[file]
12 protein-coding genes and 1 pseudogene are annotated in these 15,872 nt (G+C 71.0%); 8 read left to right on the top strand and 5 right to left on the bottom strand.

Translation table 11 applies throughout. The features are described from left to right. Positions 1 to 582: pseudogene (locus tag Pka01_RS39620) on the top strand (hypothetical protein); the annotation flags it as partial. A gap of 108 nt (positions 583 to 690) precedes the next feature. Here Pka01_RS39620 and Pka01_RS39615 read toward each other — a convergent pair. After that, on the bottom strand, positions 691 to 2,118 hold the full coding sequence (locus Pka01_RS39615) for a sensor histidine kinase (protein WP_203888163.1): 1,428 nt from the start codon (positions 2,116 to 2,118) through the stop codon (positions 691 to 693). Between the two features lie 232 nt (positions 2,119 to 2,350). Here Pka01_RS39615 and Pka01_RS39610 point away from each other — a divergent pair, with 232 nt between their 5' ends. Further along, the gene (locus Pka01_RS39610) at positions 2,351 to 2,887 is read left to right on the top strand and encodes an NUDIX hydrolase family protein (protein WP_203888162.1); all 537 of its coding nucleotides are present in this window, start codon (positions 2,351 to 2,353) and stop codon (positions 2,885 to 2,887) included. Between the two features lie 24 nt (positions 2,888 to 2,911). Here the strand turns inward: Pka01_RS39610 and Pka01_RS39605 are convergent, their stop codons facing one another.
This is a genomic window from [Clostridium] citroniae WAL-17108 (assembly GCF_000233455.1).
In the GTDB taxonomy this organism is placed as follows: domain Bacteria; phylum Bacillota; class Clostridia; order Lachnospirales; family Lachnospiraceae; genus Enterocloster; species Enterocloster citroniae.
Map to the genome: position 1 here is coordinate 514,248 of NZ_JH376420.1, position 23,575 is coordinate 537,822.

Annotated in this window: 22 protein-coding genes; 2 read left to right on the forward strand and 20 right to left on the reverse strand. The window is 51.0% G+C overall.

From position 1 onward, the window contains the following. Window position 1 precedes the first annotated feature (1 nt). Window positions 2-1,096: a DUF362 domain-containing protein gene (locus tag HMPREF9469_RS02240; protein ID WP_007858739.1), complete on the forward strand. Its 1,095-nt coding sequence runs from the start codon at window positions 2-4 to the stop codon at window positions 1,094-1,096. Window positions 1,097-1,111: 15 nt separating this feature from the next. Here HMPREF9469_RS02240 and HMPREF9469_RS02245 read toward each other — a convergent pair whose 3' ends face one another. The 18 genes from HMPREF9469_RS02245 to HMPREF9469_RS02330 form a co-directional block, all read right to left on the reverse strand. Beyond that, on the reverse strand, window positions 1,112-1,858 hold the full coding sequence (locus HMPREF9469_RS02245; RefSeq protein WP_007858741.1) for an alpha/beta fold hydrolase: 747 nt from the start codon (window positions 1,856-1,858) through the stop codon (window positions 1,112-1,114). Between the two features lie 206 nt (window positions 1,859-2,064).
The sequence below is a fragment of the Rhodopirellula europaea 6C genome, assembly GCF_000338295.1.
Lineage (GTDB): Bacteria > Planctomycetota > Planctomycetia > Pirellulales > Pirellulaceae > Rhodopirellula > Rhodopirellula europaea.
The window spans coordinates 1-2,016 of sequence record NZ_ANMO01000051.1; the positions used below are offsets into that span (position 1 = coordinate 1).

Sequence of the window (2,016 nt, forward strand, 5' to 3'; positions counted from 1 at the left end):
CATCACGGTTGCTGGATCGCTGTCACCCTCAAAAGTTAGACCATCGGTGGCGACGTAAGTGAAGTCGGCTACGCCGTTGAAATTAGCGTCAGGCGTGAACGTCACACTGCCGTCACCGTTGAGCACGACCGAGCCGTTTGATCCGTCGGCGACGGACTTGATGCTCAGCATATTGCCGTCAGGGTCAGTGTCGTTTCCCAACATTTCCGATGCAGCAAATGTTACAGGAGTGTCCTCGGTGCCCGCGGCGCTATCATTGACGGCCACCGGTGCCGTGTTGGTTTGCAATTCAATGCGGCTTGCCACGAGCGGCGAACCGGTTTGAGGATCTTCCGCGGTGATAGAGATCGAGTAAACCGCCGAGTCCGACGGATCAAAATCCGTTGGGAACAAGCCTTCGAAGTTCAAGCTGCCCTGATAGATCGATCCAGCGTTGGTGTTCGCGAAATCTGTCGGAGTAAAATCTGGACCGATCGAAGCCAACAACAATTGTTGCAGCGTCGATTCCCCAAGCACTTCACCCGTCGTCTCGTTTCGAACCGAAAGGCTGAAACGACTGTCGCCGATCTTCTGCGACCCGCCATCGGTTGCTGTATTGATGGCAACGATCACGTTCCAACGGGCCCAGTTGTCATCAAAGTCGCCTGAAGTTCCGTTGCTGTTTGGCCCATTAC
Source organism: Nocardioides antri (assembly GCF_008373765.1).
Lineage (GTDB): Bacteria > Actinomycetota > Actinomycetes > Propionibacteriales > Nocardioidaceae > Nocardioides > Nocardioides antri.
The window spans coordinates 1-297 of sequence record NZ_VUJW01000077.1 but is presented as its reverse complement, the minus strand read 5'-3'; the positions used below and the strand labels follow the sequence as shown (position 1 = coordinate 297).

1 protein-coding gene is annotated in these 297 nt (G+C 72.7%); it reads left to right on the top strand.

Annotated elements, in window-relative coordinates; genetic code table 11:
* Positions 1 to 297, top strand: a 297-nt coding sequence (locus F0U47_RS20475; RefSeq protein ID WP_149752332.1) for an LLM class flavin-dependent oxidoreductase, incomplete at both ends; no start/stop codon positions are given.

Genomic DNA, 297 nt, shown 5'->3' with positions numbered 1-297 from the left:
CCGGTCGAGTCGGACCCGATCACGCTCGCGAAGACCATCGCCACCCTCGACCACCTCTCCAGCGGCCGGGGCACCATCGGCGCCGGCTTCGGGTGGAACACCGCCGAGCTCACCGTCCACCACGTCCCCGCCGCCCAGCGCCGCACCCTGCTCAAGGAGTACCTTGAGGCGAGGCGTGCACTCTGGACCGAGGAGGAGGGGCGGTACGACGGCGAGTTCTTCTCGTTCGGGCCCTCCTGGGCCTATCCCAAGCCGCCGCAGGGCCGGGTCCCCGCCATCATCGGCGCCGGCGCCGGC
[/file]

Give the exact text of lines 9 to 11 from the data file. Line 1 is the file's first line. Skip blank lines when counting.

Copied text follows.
Lineage (GTDB): Bacteria > Planctomycetota > Planctomycetia > Pirellulales > Pirellulaceae > Rhodopirellula > Rhodopirellula europaea.
The window spans coordinates 1-2,016 of sequence record NZ_ANMO01000051.1; the positions used below are offsets into that span (position 1 = coordinate 1).

Sequence of the window (2,016 nt, forward strand, 5' to 3'; positions counted from 1 at the left end):